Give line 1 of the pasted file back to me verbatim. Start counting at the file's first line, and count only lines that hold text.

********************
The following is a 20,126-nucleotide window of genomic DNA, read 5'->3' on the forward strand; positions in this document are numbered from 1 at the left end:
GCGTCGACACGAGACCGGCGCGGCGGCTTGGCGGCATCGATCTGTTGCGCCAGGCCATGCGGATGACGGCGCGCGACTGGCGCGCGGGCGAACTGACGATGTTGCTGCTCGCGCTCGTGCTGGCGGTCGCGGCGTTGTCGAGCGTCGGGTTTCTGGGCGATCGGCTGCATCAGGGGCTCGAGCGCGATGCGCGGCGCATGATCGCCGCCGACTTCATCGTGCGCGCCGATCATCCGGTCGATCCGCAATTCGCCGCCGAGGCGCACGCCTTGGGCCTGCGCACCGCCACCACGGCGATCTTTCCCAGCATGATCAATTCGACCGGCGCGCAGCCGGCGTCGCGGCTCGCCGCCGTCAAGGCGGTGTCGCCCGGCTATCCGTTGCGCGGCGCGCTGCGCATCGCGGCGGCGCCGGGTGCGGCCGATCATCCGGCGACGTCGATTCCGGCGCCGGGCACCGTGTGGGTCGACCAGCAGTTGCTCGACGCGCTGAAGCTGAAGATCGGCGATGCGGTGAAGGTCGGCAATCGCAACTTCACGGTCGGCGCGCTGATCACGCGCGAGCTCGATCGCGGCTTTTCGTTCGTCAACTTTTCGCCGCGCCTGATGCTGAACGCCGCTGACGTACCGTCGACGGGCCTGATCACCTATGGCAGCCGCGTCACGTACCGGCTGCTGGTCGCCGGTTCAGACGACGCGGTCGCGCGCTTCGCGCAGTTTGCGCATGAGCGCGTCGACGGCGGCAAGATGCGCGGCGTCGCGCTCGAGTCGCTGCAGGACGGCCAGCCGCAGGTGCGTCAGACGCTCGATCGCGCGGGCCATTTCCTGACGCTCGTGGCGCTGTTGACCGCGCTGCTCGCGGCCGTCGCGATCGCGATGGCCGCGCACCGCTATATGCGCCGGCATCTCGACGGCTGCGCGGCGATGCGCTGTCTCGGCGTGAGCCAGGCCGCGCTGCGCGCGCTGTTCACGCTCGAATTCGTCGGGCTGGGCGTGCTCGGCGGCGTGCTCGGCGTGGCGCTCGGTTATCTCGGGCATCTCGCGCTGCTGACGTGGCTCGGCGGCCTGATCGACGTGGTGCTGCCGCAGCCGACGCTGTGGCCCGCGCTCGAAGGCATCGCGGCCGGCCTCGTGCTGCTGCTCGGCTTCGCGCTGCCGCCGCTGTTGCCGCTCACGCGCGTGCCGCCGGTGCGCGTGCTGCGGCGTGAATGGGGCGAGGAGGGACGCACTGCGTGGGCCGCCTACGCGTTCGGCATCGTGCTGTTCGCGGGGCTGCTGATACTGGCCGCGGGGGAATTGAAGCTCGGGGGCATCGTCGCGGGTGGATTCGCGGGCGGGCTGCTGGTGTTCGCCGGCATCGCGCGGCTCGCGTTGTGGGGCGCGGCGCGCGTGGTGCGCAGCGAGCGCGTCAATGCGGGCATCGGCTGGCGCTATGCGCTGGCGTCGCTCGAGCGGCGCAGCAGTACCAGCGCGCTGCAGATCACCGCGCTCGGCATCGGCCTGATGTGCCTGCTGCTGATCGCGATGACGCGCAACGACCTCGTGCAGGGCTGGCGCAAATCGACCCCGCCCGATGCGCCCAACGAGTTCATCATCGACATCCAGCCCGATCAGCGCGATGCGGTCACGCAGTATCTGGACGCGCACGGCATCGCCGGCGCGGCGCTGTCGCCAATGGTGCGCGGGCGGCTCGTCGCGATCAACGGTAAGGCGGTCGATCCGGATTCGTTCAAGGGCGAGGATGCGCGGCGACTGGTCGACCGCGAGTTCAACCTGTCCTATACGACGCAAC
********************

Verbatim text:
The following is a 20,126-nucleotide window of genomic DNA, read 5'->3' on the forward strand; positions in this document are numbered from 1 at the left end: